As soon as somebody starts talking, your advice monster wakes up with, "Oh, I'm going to add some value to this conversation!"
Learn to tame your advice monster. To train it, you need to understand it.
MORE IDEAS FROM THE ARTICLE
When somebody asks you for advice about something, and before you can gain the full context, your 'advice monster' is like, "Oh, oh, I've got something to say here."
The problem is not with giving advice, but when giving advice becomes your default response.
Your advice monster is really saying that you are better than the other person and they are not good enough.
However, you are losing that connection to your humanity, your empathy, your compassion, and your sense of vulnerability.
The best way to tame your advice monster is to replace it with a new habit of staying curious. Questions that may help you achieve this:
This underscores the importance of starting on the right foot. If you upset the person you’re trying to help, they’ll wall themselves off.
It's important to use empathy, but don’t get too friendly. Take a careful balance between making someone like you and asserting your authority.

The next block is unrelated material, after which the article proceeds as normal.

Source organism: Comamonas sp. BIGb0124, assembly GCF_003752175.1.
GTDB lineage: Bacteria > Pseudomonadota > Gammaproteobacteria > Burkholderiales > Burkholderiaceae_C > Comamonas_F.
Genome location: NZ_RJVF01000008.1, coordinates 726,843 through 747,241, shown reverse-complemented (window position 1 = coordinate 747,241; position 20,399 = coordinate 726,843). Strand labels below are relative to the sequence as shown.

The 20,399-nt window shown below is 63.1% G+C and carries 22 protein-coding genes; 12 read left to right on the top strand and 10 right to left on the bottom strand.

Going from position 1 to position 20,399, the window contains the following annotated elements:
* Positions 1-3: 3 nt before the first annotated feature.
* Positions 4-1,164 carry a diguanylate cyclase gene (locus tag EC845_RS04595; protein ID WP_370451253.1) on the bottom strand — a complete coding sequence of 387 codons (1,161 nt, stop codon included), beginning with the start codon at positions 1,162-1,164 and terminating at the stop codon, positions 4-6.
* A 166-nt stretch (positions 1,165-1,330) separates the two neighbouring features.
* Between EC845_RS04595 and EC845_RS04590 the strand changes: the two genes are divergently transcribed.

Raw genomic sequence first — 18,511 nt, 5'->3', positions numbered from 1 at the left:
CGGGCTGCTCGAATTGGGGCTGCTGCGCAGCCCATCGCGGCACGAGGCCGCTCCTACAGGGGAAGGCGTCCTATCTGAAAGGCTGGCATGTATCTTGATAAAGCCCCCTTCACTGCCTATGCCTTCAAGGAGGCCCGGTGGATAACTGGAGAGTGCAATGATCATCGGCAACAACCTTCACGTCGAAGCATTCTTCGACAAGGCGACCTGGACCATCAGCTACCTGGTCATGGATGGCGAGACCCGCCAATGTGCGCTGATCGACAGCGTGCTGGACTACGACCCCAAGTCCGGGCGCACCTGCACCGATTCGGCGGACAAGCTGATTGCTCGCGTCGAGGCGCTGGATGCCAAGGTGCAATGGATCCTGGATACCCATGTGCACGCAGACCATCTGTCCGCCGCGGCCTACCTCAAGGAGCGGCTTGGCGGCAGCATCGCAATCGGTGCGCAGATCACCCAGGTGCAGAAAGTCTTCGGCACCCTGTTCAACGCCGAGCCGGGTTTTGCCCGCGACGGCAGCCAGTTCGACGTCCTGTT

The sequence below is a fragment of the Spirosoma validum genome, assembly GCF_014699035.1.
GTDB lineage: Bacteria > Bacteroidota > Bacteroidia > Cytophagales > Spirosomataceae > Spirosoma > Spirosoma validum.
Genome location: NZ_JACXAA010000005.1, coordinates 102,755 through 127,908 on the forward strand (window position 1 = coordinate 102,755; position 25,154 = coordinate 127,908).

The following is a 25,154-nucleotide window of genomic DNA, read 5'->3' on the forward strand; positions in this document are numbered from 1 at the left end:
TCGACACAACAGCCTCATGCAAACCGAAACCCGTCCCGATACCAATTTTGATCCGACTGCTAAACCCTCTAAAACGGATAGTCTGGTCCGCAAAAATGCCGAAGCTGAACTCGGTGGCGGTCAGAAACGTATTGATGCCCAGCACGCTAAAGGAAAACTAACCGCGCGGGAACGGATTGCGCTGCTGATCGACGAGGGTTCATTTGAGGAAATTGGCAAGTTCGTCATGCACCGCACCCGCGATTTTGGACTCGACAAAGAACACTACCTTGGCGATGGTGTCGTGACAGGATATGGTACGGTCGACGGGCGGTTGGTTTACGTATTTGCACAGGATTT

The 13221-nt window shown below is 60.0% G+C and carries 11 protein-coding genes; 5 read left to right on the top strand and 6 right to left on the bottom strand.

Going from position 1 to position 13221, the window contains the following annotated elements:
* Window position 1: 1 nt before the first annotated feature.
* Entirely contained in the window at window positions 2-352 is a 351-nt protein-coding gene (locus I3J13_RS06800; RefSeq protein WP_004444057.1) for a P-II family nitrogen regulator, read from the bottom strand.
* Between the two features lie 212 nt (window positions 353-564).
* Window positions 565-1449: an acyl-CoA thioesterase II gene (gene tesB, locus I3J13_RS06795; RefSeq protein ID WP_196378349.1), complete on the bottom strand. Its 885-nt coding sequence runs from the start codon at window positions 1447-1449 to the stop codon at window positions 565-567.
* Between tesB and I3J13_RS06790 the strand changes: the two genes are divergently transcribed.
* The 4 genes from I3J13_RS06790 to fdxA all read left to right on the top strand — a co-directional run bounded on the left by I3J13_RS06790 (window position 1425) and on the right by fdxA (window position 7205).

It happens when one rushes to provide advice, which is most likely to be discarded or ignored, even if the person was asked for it.
Even with good intentions, providing advice isn’t necessarily a good idea. We normally do not welcome any advice provided to us, with a natural reflexive repulsion towards being told what is to be done by someone else.
Toxic Productivity is an unhealthy need to always be productive, no matter what the cost. It is the desire to do something at all times and feeling guilty for all the things that one hasn’t done yet.
The pandemic made those still having a job a virtual work martyr, working extra hard just because having a job in these uncertain times was so precious in itself. Work becomes a reason to feel worthy, in control and fulfilled.